Saudi Arabia’s state-owned oil company is looking to expand its natural gas business by skipping over the traditional export route and going for a growing market in blue hydrogen, executives said Monday.

Saudi Arabia Oil Co., better known as Aramco, is the largest oil exporter in the world. It also has a plethora of natural gas reserves, CEO Amin H. Nasser noted during a conference call to discuss 2020 results Monday. He shared a microphone with Aramco’s Khalid Al-Dabbagh, senior vice president of Finance Strategy & Development. 

“Our gas is growing at twice the rate of crude globally,” Al-Dabbagh told analysts. Because gas also has a lower carbon footprint, it has become “important strategically…We continue to be interested in international gas,” including liquefied natural gas (LNG), because “it’s a great opportunity.” 

Aramco also has a “huge advantage” because of its conventional and unconventional oil and gas stores, Al-Dabbagh said. The producer has “economy of scale when you look at our facilities and their proximity to each other. We do have the advantaged geology and integrated operational platform.”

Aramco, however, is looking beyond simply exporting gas. Executives want to use the gas to underpin blue hydrogen exports as the energy world shifts toward low carbon emissions. Blue hydrogen is manufactured from natural gas, with emissions reduced through carbon capture utilization and storage, or CCUS.

“Having a large-scale cost-competitive carbon capture utilization and sequestration potential in the Kingdom is big for us,” Al-Dabbagh said. “We are looking at hydrogen in terms of utilization and exporting, rather than growing that to the LNG profile.”

Skipping A Step

Aramco’s priority is to supply the Kingdom with gas. Once it satisfies the Kingdom’s requirements and in coordination with the Ministry of Energy, “if there is additional gas and currently there is, we are looking at that additional gas in terms of shifting it to hydrogen — blue hydrogen rather than LNG.

“We are looking at skipping one step,” said the finance chief. Instead of “going to LNG,’ Aramco would take the gas “directly to hydrogen…We have all the elements to make it successful. We have the scale and experience, and it makes a lot of sense for us…in terms of shifting gas to hydrogen.”

The executives cited the blue ammonia export pilot completed last September. Aramco and the Institute of Energy Economics in Japan, in partnership with Saudi Basic Industries Corp. aka SABIC, produced and shipped 40 tons of blue ammonia to Japan for use in zero-carbon power production. The supply network demonstration spanned the full value chain, converting hydrocarbons to hydrogen and then to ammonia, as well capturing carbon dioxide (CO2) emissions.

SABIC’s Fahad Al-Sherehy, vice president of Energy Efficiency and Carbon Management, said the Saudi unit could “economically leverage our existing infrastructure for hydrogen and ammonia production with CO2 capture. Our experience in the full supply chain along with integrated petrochemicals facilities will play an important role in providing blue ammonia to the world.”

The blue ammonia transport was the first of its kind in the world, according to Nasser. 

“We wanted to make sure it can be done, and it was done.” The CO2 was sequestered in Japan. “We looked at the cost, but as you know, this is a pilot program,” he noted. From start to finish, the pilot cost “almost” $5 billion.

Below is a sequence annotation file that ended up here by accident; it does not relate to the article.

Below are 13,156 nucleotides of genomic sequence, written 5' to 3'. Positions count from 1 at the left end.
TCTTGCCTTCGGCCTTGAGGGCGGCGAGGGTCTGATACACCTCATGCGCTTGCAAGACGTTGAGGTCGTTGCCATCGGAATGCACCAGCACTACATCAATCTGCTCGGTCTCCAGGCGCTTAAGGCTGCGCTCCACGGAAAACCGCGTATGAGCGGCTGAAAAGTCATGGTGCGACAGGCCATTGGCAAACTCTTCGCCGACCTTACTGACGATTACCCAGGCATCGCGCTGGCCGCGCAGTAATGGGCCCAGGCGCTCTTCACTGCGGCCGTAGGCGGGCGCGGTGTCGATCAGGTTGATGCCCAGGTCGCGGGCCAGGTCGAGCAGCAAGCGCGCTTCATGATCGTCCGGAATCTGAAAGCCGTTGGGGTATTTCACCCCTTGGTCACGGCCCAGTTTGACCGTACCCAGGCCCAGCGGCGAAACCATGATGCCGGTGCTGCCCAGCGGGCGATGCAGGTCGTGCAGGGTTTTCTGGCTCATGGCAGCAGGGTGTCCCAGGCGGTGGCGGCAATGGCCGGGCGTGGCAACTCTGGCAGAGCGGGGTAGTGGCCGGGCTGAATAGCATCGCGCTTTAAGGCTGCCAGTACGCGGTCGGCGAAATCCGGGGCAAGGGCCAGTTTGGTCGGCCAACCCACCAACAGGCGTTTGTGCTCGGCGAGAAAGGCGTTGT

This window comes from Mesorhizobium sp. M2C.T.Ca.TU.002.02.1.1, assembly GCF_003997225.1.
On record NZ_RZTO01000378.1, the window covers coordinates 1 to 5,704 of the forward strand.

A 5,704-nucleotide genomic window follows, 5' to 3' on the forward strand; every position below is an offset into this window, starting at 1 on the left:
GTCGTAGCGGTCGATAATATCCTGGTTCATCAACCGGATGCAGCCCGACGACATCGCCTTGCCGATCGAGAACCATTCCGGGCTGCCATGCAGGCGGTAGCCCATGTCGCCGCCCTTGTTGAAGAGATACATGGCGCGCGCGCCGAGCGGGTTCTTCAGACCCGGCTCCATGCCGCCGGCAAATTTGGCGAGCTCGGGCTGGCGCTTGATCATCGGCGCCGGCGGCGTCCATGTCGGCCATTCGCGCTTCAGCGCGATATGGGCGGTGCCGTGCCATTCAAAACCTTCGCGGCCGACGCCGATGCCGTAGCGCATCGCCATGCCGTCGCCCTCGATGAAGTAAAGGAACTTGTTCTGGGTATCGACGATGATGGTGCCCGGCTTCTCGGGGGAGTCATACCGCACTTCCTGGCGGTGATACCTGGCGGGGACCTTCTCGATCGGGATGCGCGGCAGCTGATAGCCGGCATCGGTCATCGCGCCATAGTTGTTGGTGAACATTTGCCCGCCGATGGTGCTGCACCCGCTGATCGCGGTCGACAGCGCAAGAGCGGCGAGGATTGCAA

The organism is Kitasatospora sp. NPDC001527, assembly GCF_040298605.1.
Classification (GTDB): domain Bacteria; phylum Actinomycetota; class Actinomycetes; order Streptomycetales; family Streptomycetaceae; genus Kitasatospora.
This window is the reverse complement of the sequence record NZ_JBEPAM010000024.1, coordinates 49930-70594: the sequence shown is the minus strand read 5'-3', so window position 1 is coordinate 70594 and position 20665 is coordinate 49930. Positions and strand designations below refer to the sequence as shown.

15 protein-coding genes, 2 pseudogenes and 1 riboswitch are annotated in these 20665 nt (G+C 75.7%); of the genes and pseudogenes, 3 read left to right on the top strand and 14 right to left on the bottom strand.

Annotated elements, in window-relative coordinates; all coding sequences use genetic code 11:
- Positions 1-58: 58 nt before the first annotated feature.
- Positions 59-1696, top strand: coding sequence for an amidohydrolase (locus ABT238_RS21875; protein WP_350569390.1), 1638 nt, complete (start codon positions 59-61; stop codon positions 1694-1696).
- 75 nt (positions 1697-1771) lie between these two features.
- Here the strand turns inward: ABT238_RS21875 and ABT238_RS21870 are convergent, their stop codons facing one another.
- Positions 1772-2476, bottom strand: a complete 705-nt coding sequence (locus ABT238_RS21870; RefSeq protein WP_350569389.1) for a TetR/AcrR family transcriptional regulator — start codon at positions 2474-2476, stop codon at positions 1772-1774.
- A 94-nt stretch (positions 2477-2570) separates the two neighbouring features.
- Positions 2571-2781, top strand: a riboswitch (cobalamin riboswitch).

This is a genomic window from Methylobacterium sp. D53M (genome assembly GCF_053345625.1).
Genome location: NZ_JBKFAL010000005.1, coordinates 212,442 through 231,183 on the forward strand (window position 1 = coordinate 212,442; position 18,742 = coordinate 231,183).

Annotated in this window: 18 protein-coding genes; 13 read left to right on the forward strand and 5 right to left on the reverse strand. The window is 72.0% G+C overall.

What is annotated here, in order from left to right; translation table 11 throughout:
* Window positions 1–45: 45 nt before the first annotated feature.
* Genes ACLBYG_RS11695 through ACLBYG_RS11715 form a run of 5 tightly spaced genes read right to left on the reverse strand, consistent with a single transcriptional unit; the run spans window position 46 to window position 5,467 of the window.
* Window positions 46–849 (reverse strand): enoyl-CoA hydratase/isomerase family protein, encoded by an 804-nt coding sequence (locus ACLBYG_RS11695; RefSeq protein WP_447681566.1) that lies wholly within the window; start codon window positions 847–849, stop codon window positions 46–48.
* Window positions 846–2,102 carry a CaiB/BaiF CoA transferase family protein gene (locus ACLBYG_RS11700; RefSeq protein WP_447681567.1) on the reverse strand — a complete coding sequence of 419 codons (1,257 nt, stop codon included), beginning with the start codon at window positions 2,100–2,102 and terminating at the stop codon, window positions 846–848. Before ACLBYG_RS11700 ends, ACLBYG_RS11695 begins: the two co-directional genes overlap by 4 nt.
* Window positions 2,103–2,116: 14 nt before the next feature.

“We are looking at hydrogen, or blue ammonia, in that scheme. And when you look at that on a big scale, the cost will go down. There are a number of elements,” Nasser said.

“Also, you need to consider what is the cost of gas that will be the feed? What is the cost of sequestration and what is the scale that we are talking about and the proximity of the aquifer that we will be utilizing for sequestration to the source? All of these elements right now are being looked at. And of course, the most important thing is the market, because we are talking about bigger scale.”


Work is ongoing today with the Ministry of Energy to advance blue hydrogen projects, Al-Dabbagh said. “At the same time, we will ask the question about carbon emissions and whether there is something else other than traditional carbon capture and sequestration.”

Among other things, Aramco’s research and development arm is investing in technologies for direct air capture (DAC) of carbon emissions. DAC technology is being tested worldwide, with a separate Permian Basin pilot underway by Occidental Petroleum Corp. 

“What we are aiming for, of course, is reducing the cost,” Al-Dabbagh said. “The issue with direct capture today is it costs a lot to achieve the right results in terms of reducing the emissions.”

Aramco’s average hydrocarbon production in 2020 was 12.4 million boe/d, including 9.2 million b/d of oil. 

The producer achieved an estimated upstream carbon intensity of 10.5 kilograms of CO2/boe in 2020. Estimated upstream methane intensity was 0.06%.

Last year was Aramco’s first full year as a public company. It did not report quarterly earnings. For 2020, even in the face of pandemic, which sharply reduced oil demand, Aramco generated an average 13.2% return on capital employed. Net income was $49 billion. 

This year, capital expenditures are set at around $35 billion, down from original guidance of $40-45 billion and versus $27 billion in 2020. 

“Looking ahead, our long-term strategy to optimize our oil and gas portfolio is on track and, as the macro environment improves, we are seeing a pick-up in demand in Asia and also positive signs elsewhere,” Nasser said. “We remain confident that we will emerge on the other side of this pandemic in a position of strength.”